Thursday 4 July 2024

Presence of child can cause cat scratching episodes

Mother's take note. Kids stress cats. Cats scratch more when stressed.
Image: MikeB

This is a cross-post. I have used the same image in the other post. It is an important topic in the world of cat caregiving. It is ultimately about parenting and knowledge. 

Below is a summary of a Harvard study (link to the study) which looked at factors which might lead to increased cat scratching, usual or furniture of a well-sited scratching post. It found that the presence of children can increase scratching behaviour because cats do this to mark territory to reassure themselves when they are kids being noisy or unpredictable in their behaviour (my comment). Or perhaps the children were mishandling the cats in this questionnaire study which are always somewhat subjective. 

Cats mark territory when scratching by (1) a visual mark and (2) depositing scent from the paw pads onto the scratched object.

But despite the weaknesses in the study it confirms perhaps what we know namely that children can cause cats to become more stressed. It is up to parents to educate their kids to understand cat behaviour and how to interact with them to avoid this unnecessary stress.

Aside from stress leading to scratching, mismanaged interactions between cats and kids can lead to the kids receiving a scratch which in turn can, over time, lead to the cat being give up to a shelter for 'bad behaviour' when in fact it is the 'bad' (better described is 'inappropriate') behaviour of the child in their interactions with the family cat causing the cat to become defensively aggressive.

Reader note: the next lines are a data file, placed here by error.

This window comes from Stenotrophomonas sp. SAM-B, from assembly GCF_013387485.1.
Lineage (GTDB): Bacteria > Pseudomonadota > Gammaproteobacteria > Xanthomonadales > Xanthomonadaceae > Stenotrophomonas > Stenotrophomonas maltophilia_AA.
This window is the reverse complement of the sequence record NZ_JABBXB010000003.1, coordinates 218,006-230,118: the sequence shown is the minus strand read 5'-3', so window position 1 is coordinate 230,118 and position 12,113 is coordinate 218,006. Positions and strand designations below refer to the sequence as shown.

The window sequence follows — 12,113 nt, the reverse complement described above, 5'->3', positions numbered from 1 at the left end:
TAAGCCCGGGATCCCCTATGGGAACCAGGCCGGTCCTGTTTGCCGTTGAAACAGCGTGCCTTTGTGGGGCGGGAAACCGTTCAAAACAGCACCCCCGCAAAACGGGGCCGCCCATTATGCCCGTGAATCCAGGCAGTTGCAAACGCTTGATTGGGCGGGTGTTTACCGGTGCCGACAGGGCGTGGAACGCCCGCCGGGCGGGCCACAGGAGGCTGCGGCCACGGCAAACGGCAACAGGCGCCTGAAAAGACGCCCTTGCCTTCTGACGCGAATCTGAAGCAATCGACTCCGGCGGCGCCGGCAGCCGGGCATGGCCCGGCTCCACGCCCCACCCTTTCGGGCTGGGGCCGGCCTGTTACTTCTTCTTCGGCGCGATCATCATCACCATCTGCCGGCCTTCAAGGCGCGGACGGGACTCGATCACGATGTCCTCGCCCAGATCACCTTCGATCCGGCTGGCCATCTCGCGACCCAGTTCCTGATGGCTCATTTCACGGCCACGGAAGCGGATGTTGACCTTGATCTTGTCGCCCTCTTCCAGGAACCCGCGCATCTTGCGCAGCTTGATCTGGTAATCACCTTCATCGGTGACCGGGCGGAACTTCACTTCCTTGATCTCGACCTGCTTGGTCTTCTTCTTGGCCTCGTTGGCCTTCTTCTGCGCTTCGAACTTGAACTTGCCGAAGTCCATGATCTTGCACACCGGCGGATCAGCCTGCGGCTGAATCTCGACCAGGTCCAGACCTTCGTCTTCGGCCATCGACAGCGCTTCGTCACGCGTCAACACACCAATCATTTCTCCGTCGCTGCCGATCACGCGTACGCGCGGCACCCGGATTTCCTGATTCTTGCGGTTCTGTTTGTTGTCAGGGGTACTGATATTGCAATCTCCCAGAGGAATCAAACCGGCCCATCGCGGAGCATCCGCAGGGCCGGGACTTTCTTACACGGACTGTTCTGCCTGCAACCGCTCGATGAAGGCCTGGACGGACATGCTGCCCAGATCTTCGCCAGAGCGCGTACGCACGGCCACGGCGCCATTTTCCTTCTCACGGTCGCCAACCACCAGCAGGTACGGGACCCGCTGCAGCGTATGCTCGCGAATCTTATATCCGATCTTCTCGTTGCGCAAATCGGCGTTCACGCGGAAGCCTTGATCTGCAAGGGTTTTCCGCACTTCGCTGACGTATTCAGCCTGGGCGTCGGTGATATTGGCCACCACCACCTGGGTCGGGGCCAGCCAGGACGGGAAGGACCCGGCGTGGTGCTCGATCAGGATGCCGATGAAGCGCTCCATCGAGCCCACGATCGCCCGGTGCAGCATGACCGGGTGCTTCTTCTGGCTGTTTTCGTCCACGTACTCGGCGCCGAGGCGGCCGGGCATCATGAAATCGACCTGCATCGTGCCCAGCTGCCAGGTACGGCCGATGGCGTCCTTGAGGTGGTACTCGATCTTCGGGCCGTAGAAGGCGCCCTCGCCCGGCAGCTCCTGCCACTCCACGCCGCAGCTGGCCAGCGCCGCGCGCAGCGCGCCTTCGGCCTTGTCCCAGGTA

Here is a synopsis of the conclusion of the study, re-written. The undoubted lesson is that parents need to be aware of these issues and take proactive steps to prevent them. 

Cats like quiet and calm. Routine and predictability. Children can alter their behaviour a little to try and meet these feline objectives. Big scratching posts are important too. 

A significant observation is how a child's presence at home can lead to more scratching in pets. It seems that kids might stress out our furry friends, causing them to scratch more often and more intensely. This ties in with earlier studies that found kids can increase the chances of pets scratching at home. 

On the flip side, it's important to note that having kids around is a common reason why pets are given up or returned after adoption. 

While most research focuses on how pets affect human health and happiness, it's just as important to consider our pets' well-being to keep everyone, both two-legged and four-legged, living together happily. Something not looked into in this study is how kids and cats interact. 

The study didn't check if the cat was there before the child or how old the kids were when they played with the cat. So, we need more research to see if a cat's behaviour changes with the arrival of a new child or if it's just about having kids around in general. 

Plus, it'd be interesting to see if how old the kids are makes a difference in how much the cat scratches.
Study title: Evaluating undesired scratching in domestic cats: a multifactorial approach to understand risk factors. Lead author: Yasemin Salgirli Demirbas.


P.S. please forgive the occasional typo. These articles are written at breakneck speed using Dragon Dictate. I have to prepare them in around 20 mins.

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